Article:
Out a New Plastic
have made an environmentally-friendly hubcap from elephant grass.
manufacturers are coming under increasing pressure to build cars
that won't just rust away in junkyards once they've
reached the end of the road. That means recycling most metal parts.
But plastic components don't recycle all that well. And today's
biodegradable plastics are too weak to be of much use for most
car parts. Now, researchers in Britain may have come up with a
solution: Miscanthus, a cane plant that's informally known
as elephant grass. Scientists at the University of Warwick's
Warwick Manufacturing Group are collaborating on the project with
the company Biomass Industrial Crops Limited (Bical), which was
founded to explore Miscanthus' industrial potential by a
group of farmers who grow it. It's already used for animal
bedding and thatching. Warwick's researchers have found that
short lengths of elephant grass used as a filler will stiffen
and strengthen biodegradable plastics. Moreover, there's
no worry that the plastic will start to degrade while the vehicle
remains in use. It has to be composted, explains Nick
Tucker, an expert in composite manufacturing at Warwick, who's
heading the research. Miscanthus has other properties that should
endear it to environmentalists. It's a hardy perennial which
requires very littleif anypesticides or fertilizers.
auto industry likes this idea a lot, says Tucker. But to
make it worthwhile, automakers need a plastic that could be used
in all applications, because the cost of stripping out some plastics
before shredding the rest would be too costly. That's potentially
doable, Tucker says, but will require more experimenting.
in High-Tech Land
all heard of Murphy's Law, which posits that whatever can
go wrong will go wrong. That would seem to be the point of a recently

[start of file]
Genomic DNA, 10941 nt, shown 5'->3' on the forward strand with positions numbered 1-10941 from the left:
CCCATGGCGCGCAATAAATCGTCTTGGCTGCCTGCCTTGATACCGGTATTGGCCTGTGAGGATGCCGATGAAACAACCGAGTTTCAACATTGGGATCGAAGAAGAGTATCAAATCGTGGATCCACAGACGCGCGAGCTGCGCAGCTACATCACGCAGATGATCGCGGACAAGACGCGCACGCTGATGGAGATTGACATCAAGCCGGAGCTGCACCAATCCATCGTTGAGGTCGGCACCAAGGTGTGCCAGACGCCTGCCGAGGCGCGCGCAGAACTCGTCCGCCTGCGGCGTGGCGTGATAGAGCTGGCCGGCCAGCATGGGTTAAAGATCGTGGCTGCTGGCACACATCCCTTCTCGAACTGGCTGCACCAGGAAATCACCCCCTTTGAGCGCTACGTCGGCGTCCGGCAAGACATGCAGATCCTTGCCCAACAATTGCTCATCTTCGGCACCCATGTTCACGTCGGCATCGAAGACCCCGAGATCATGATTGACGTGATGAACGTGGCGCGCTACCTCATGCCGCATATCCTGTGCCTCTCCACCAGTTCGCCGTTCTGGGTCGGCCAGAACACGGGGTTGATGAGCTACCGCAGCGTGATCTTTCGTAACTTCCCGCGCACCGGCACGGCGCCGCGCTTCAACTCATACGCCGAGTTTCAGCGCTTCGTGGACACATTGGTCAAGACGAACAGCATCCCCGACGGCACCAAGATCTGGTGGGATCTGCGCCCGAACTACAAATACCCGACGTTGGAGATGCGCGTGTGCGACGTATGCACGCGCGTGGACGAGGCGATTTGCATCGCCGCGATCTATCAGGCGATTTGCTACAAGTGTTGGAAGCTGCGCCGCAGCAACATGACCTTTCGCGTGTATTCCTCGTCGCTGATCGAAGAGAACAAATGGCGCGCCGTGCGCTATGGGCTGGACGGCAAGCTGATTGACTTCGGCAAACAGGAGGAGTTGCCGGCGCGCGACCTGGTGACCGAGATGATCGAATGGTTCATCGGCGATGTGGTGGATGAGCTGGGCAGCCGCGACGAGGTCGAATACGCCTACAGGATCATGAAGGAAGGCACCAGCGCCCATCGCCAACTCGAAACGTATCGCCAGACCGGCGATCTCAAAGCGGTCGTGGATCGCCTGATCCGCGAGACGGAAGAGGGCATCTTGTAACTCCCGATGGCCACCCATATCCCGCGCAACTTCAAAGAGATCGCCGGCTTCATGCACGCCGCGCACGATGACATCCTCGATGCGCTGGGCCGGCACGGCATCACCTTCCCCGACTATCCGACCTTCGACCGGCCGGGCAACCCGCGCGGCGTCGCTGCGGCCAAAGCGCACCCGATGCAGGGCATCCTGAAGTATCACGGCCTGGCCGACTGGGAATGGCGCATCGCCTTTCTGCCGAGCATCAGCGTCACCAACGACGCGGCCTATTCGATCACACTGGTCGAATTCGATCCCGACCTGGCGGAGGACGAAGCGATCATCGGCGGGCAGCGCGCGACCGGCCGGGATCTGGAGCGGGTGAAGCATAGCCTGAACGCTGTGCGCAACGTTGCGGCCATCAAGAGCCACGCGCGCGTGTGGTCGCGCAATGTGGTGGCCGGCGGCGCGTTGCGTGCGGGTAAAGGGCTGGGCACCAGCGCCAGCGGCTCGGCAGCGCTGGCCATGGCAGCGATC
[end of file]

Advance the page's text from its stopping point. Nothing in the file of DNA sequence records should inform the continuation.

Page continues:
published book by technology writer James R. Chiles, Inviting
Disaster: Lessons from the Edge of Technology (Harper Business).
But, no. While Inviting Disaster is a catalogue of technological
breakdowns that have had deadly consequencesfrom the breakup
of the space shuttle Challenger to a series of crumbling dams
in ChinaChiles says disasters are not inevitable quirks
of fate. What Edward Murphy actually said back in 1949when
he learned of a technician's mistakewas if there were
any way for that man to mess up his job, he'd do it that
way. What's wrong with the popular view of Murphy's
Law, Chiles says, is that time and time again, huge disasters
have been prevented in just the nick of time.
Chiles' book is a warning that technological disasters do
happen, and frequently. And, he writes, they always involve not
just one failure, but a chain reaction of eventsa systems
breakdown that usually includes a human error. A classic example
was last year's fatal crash of the supersonic passenger jet,
Concorde. A strip of metal caused one of the jet's tires
to blow. A chunk of rubber slammed against a fuel holding tank,
which burst. Kerosene, which was sucked into the left engine,
ignited, causing an alert to sound in the cockpit. The fuel system
was not on fire; nevertheless, the pilots shut power to the left
engine. The Concorde then rolled, causing the right engine to
stall, and it crashed, killing 109 people on board and 4 on the
systems are hit daily by errors and malfunctions, he notes, but
these rarely cause problems because of redundancies built into
mature systems. What troubles Chiles is that we are building machines
at such increasingly complex and mammoth levels that it may prove
harder to stop catastrophic chain reactions once they've
rely on technology to act as a fail-safe barrier, and this is
worrisome, as well. The time between invention of new technology
and putting it into the field is growing ever shorter, he
notes, Chiles warns that we need to acknowledge the extraordinary
damage that ordinary mistakes can now cause. And then be
ready to exercise a much higher level of caution.
a copy of "Inviting Disaster: Lessons from the Edge of Technology"
Join the Real World
only been in the last decade that British academics have, by and
large, become comfortable with the notion of commercializing their
research. And much of the development so far has been confined
to the country's top institutions: Oxford, Cambridge, and
Imperial College. Now a private company, Forward Group, sees potential
in helping researchers at less well-known schools that consistently
turn out applied technologies.
a fund created by high-tech entrepreneur Ray Chamberlain, is signing
contracts with schools to provide them with management and commercial
skills, as well as capital. In return, it receives preferred access
to their research.
works from a fairly obvious starting point: that scientists often
lack entrepreneurial skills, and few are particularly interested
in business. Basically, says Andrew Mitchell, managing director,
his company frees up scientists to continue doing what they do